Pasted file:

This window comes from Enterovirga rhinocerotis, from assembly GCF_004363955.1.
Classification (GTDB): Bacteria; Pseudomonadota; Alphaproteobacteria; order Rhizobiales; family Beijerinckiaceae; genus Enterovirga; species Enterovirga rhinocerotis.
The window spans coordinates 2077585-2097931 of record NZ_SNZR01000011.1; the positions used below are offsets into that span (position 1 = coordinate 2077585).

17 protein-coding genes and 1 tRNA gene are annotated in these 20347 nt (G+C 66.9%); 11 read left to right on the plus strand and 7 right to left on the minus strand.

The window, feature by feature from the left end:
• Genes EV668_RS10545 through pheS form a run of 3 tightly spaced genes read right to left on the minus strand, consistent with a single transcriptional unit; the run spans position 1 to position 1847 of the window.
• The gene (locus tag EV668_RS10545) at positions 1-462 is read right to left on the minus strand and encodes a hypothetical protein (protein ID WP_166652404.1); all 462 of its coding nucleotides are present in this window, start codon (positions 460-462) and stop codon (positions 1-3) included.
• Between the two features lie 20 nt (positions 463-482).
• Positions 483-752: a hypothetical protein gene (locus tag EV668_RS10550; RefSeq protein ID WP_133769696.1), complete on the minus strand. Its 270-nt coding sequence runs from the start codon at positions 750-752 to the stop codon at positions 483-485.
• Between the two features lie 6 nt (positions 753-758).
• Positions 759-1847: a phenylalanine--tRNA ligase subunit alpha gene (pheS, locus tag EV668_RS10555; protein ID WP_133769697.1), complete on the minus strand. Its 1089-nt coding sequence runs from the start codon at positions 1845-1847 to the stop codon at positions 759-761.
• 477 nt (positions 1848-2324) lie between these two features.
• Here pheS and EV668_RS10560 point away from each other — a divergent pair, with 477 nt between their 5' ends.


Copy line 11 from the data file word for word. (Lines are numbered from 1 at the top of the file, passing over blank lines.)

• Positions 759-1847: a phenylalanine--tRNA ligase subunit alpha gene (pheS, locus tag EV668_RS10555; protein ID WP_133769697.1), complete on the minus strand. Its 1089-nt coding sequence runs from the start codon at positions 1845-1847 to the stop codon at positions 759-761.